Despite how much vitriol I’m spouting, I did not dislike this movie. It has the traditional Miyazaki touch, with beautiful artwork and animation. There’s nothing scary about it (unless you count Hara’s over-the-top villain antics) which makes it good for the kids. They might get bored, though, especially on repeat showings when they realize nothing’s happening.

Go check out this movie. Or even any of the other Miyazaki movies from the beginning if you’ve never seen one before. There’s something in them for everyone, old and young.

Incarceron

By Catherine Fisher

I found two out very interesting things when I worked at the bookstore.

1) The subject divide between “9-12” and “teen” is huge and strict

2) Dystopian novels are huge

Now, allow me to explain. I worked at a fairly small bookstore, rather then one of those sprawling behemoths. Pros and cons to each, but it certainly highlighted to me the divide that exists between what is considered “9-12” appropriate and teen. In the younger section, everything deals with fantasy and magic, the endings are happy and the covers are, in general, decorated in bright and pastel colours. Mostly blue-themed. Move over one more rack to the teen books and every cover, almost without fail is black, or grey. Not only that, but most deal with dystopian themes.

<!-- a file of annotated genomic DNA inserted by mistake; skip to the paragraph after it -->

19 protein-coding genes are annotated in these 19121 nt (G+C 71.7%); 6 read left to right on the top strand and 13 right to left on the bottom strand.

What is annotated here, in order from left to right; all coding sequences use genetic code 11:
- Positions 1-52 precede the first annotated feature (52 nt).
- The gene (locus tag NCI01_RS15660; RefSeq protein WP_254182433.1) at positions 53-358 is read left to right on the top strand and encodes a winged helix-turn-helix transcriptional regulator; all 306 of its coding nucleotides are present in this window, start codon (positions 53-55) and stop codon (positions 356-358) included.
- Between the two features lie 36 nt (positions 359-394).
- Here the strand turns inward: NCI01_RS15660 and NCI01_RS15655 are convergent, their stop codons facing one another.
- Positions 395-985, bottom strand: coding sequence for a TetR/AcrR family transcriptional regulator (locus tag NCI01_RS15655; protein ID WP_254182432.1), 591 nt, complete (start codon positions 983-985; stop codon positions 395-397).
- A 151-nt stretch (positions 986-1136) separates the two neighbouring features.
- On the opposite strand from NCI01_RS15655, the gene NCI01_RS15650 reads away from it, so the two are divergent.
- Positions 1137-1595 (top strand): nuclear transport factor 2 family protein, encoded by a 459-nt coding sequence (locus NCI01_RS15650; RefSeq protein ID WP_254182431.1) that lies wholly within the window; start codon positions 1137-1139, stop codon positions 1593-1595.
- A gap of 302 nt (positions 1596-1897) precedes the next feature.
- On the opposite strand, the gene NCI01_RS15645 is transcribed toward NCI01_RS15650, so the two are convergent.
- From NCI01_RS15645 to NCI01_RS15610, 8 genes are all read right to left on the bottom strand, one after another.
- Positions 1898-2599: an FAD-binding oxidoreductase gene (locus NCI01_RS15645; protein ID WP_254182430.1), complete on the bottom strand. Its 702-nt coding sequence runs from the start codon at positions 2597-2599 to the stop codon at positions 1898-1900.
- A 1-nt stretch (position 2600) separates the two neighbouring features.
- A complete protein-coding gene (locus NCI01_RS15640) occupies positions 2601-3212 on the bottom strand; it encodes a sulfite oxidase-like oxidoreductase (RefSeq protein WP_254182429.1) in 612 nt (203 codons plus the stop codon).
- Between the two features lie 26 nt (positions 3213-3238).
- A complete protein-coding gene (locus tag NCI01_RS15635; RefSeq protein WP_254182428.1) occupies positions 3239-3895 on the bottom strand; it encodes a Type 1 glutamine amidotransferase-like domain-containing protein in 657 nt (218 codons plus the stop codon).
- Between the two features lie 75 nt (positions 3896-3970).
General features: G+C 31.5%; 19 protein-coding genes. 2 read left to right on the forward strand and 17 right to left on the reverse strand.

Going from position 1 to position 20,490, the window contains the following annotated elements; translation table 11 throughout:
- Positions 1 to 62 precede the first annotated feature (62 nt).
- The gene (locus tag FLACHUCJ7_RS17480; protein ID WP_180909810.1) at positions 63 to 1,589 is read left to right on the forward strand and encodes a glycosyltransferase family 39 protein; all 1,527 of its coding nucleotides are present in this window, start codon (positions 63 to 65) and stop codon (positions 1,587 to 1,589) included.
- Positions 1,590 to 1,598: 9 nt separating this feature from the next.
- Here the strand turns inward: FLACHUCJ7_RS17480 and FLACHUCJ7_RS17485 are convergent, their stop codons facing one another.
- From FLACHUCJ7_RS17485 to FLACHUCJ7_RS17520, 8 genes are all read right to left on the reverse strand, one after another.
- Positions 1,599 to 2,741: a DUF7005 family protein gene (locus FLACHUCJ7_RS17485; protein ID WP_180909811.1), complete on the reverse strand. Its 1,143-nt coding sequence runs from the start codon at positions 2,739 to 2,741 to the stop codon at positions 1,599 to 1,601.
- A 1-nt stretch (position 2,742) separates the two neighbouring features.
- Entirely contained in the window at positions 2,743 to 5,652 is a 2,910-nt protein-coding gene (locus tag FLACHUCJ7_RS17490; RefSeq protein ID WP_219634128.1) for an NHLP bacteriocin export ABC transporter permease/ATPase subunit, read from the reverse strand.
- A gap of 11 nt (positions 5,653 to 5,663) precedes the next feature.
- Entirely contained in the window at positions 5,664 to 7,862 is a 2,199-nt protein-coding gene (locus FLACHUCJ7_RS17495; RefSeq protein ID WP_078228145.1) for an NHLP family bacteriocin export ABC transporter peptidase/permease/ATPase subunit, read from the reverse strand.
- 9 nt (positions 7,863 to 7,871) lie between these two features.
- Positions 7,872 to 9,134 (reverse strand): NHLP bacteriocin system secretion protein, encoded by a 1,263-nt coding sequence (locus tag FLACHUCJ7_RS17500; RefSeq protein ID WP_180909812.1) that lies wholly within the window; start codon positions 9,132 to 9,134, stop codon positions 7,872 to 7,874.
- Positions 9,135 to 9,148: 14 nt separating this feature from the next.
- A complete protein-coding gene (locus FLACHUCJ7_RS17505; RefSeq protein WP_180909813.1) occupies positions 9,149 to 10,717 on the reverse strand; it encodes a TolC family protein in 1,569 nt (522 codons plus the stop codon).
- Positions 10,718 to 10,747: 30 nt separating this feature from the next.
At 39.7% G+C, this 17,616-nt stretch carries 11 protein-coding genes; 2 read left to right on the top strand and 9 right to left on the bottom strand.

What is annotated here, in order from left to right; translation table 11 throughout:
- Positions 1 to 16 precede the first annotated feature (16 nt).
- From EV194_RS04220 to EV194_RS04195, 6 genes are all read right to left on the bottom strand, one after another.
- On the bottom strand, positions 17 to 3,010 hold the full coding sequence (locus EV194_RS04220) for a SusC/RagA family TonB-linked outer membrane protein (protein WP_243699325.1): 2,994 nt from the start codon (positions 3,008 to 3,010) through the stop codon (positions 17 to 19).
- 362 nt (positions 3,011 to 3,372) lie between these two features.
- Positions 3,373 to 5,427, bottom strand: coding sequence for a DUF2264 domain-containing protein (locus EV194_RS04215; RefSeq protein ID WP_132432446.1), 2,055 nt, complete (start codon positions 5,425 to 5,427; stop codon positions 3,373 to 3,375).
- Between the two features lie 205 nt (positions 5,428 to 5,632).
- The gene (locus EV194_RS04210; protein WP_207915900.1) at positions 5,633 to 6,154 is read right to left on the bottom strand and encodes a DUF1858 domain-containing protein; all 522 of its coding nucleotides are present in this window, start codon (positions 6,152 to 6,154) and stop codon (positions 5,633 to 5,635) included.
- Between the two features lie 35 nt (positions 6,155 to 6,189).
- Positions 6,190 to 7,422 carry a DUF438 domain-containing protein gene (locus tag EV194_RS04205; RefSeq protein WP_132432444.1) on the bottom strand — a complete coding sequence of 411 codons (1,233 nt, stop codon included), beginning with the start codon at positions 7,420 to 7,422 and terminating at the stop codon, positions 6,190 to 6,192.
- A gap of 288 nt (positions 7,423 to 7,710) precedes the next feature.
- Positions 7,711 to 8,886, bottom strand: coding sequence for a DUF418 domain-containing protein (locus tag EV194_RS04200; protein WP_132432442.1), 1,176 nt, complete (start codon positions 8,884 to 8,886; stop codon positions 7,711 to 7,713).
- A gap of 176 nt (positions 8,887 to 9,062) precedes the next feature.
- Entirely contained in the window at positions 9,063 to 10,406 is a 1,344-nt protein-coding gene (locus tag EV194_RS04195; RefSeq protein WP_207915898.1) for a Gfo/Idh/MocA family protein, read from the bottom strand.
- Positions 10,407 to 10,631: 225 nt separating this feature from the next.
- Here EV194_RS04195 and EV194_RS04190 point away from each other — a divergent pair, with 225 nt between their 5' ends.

For those of you in the dark, dystopian novels deal with dark, depressing futures, whether some malevolent force is threatening our heroes. In most cases the government is the enemy, with rigorous totalitarian control. Sometimes there has been an apocalypse. Dystopians were first popularized in works like Orwell’s 1984, and more recently with the blockbuster Hunger Games. Since that became popular, publishers have been rushing to produce more and more dystopian-themed books, with titles like Marie Lu’s Legend and Maggie Stiefvater’s Scorpio Races populating the shelves.

Another book that benefited from the surge of dark-toned teen books was Incarceron, by Catherine Fisher. This book disturbed me. Not in a bad way. In fact, there’s probably more blood and gore in Twilight then there is in Incarceron. What makes this book disturbing entirely centers on how well it’s written.

The book is written from two different points of view. The first we’re introduced to is Finn, an amnesiac who lives inside Incarceron, a prison built to contain all the criminals in the world. The prison is dark and hellish, and people eke out livings knowing they could die at any moment. The original criminals have long since perished, and generations have descended without any way out.

The second main character is Claudia, the Warden’s daughter, who lives at court and dreams of entering Incarceron and seeing the perfect society inside. As the Warden’s daughter, she is part of an important family, and it often a focus of the Queen, whom Claudia distrusts.